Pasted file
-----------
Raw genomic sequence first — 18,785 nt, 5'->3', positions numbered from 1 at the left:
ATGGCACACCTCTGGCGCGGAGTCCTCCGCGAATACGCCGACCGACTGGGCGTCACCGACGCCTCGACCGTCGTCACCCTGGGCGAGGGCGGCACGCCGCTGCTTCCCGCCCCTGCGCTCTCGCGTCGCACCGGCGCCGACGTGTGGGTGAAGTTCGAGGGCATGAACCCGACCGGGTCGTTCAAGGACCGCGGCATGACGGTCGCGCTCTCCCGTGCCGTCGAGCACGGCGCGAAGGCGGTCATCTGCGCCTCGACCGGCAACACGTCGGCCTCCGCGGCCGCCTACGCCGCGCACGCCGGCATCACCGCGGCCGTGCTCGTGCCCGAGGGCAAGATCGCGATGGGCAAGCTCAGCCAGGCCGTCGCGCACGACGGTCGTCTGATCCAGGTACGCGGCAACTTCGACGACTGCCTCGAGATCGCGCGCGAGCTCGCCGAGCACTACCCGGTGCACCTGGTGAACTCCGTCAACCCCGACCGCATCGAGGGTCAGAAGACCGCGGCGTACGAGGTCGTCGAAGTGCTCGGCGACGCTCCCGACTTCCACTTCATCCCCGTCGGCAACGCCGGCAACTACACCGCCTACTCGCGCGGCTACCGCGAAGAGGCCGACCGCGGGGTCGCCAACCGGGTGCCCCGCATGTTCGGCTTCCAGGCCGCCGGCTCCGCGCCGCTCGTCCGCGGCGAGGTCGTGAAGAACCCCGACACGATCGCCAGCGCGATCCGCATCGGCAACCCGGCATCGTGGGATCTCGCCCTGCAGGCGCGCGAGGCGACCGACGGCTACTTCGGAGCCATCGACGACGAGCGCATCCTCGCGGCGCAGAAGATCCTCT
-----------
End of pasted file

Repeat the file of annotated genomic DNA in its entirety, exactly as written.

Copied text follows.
Raw genomic sequence first — 18,785 nt, 5'->3', positions numbered from 1 at the left:
ATGGCACACCTCTGGCGCGGAGTCCTCCGCGAATACGCCGACCGACTGGGCGTCACCGACGCCTCGACCGTCGTCACCCTGGGCGAGGGCGGCACGCCGCTGCTTCCCGCCCCTGCGCTCTCGCGTCGCACCGGCGCCGACGTGTGGGTGAAGTTCGAGGGCATGAACCCGACCGGGTCGTTCAAGGACCGCGGCATGACGGTCGCGCTCTCCCGTGCCGTCGAGCACGGCGCGAAGGCGGTCATCTGCGCCTCGACCGGCAACACGTCGGCCTCCGCGGCCGCCTACGCCGCGCACGCCGGCATCACCGCGGCCGTGCTCGTGCCCGAGGGCAAGATCGCGATGGGCAAGCTCAGCCAGGCCGTCGCGCACGACGGTCGTCTGATCCAGGTACGCGGCAACTTCGACGACTGCCTCGAGATCGCGCGCGAGCTCGCCGAGCACTACCCGGTGCACCTGGTGAACTCCGTCAACCCCGACCGCATCGAGGGTCAGAAGACCGCGGCGTACGAGGTCGTCGAAGTGCTCGGCGACGCTCCCGACTTCCACTTCATCCCCGTCGGCAACGCCGGCAACTACACCGCCTACTCGCGCGGCTACCGCGAAGAGGCCGACCGCGGGGTCGCCAACCGGGTGCCCCGCATGTTCGGCTTCCAGGCCGCCGGCTCCGCGCCGCTCGTCCGCGGCGAGGTCGTGAAGAACCCCGACACGATCGCCAGCGCGATCCGCATCGGCAACCCGGCATCGTGGGATCTCGCCCTGCAGGCGCGCGAGGCGACCGACGGCTACTTCGGAGCCATCGACGACGAGCGCATCCTCGCGGCGCAGAAGATCCTCT